The last two times a president has brought him on board to handle a job it was to solve massive problems: Barack Obama enlisted him to solve the troubled website and then Biden tapped him to run the pandemic response. This time, Zients has been given the task of keeping the White House out of trouble, not rescuing it from it.

Aides believe the strategy of staying the course will work again, even in the face of steady, potentially damaging revelations about classified documents. The steady drip, drip, drip of information led to the appointment of a special counsel and the matter has already become a political problem if not a legal one.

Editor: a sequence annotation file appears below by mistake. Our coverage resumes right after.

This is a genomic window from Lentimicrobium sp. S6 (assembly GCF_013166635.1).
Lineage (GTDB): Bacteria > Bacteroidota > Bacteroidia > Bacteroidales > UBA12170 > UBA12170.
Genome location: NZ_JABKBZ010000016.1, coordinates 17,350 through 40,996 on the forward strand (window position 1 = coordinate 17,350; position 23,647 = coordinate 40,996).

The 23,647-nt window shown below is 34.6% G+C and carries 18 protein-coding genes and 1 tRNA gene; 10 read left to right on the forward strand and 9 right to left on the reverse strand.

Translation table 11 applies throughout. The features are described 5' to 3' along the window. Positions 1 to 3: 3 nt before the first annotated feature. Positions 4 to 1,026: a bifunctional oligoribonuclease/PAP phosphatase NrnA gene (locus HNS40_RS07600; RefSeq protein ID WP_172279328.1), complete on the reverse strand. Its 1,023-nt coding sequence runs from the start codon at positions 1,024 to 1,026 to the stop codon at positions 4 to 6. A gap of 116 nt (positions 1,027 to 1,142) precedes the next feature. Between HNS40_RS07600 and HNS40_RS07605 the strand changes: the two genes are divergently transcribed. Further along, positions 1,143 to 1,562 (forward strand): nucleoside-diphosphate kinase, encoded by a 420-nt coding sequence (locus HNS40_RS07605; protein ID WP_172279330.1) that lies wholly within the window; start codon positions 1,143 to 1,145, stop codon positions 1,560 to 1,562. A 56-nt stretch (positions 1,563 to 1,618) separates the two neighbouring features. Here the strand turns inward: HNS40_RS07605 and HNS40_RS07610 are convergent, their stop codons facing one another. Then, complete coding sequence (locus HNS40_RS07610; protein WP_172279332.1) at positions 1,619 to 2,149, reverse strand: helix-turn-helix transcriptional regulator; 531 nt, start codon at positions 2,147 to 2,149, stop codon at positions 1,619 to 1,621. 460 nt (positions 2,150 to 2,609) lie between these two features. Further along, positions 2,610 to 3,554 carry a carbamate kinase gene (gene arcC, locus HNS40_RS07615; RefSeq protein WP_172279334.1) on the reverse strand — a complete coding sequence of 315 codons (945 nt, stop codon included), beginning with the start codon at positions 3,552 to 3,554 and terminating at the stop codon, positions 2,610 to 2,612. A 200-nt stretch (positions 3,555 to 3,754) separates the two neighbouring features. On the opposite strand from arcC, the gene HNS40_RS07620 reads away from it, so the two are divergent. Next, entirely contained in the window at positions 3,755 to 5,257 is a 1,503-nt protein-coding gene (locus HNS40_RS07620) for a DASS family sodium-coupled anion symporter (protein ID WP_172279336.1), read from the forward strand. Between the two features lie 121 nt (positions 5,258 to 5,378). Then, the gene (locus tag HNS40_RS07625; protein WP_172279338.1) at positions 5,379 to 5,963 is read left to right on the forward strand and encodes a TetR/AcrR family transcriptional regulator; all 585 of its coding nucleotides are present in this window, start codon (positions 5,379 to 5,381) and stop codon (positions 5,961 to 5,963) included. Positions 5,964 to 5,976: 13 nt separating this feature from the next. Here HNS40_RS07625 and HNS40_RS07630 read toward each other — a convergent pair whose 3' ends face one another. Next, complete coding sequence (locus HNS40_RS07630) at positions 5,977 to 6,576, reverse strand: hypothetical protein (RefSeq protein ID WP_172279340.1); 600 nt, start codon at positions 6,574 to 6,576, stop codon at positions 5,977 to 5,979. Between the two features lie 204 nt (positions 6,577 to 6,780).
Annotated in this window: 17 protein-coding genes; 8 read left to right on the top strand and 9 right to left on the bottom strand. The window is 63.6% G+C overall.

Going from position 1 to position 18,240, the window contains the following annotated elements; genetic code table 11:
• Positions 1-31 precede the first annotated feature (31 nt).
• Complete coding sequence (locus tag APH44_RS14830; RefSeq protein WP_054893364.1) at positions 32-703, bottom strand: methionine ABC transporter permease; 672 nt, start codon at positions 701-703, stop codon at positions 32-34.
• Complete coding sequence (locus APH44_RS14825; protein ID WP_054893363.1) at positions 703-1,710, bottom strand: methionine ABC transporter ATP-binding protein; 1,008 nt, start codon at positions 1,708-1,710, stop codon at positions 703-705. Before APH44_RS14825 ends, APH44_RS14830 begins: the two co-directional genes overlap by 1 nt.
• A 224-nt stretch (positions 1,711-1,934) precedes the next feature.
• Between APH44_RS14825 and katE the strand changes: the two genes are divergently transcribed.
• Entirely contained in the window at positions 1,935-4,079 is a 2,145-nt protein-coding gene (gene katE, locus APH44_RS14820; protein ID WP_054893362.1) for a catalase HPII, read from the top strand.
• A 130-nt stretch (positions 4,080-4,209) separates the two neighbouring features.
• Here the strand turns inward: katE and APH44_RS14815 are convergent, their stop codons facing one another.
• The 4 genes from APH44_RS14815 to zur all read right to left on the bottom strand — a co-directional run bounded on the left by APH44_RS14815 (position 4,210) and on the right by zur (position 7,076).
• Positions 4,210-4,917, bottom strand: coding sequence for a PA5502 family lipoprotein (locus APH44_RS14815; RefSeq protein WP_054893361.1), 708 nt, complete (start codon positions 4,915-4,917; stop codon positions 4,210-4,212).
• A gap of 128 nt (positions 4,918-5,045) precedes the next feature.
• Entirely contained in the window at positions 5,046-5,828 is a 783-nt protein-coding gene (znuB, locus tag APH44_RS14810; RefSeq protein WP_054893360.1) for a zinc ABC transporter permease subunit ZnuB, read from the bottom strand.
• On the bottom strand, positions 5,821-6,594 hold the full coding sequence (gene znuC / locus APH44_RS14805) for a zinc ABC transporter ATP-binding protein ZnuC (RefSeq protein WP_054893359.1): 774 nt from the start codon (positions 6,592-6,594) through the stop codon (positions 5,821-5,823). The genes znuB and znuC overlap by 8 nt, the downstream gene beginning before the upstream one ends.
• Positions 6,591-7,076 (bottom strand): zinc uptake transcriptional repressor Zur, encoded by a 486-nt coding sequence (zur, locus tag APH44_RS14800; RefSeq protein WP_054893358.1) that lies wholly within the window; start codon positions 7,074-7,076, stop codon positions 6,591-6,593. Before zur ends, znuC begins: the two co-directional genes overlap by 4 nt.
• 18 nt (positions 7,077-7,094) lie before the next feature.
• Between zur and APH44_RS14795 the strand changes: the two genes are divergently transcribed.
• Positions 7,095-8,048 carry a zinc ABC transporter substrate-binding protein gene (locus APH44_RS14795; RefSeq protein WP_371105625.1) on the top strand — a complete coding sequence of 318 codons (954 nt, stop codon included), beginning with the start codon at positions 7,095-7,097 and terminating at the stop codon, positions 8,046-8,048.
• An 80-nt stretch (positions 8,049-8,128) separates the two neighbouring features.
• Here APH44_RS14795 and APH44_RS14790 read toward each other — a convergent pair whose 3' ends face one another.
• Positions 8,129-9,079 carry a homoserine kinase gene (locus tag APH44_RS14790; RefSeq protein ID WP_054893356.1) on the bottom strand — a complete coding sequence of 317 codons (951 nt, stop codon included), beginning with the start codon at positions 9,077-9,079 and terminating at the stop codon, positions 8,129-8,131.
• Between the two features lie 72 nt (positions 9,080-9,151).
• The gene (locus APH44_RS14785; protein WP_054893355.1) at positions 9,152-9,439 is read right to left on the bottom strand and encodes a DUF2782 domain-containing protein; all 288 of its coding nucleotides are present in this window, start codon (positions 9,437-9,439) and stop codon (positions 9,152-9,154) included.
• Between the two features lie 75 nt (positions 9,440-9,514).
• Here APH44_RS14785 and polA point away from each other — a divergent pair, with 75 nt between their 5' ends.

House Republicans have also begun rattling sabers over what will soon be Zients’ priorities. Speaker Kevin McCarthy, in order to obtain enough votes to secure the gavel, has empowered a number of Republicans — including Rep. Marjorie Taylor Greene (R-Ga.) — who have demanded that the United States cease or curtail aid to Ukraine, even as Kyiv has been warning about another major Russian offensive.

Moreover, those same extremist forces in the GOP have suggested not voting to raise the debt ceiling if the administration does not enact severe spending cuts. Economists have warned that even approaching a calamity — the debt limit will likely be reached in June — would severely wound the nation’s economy.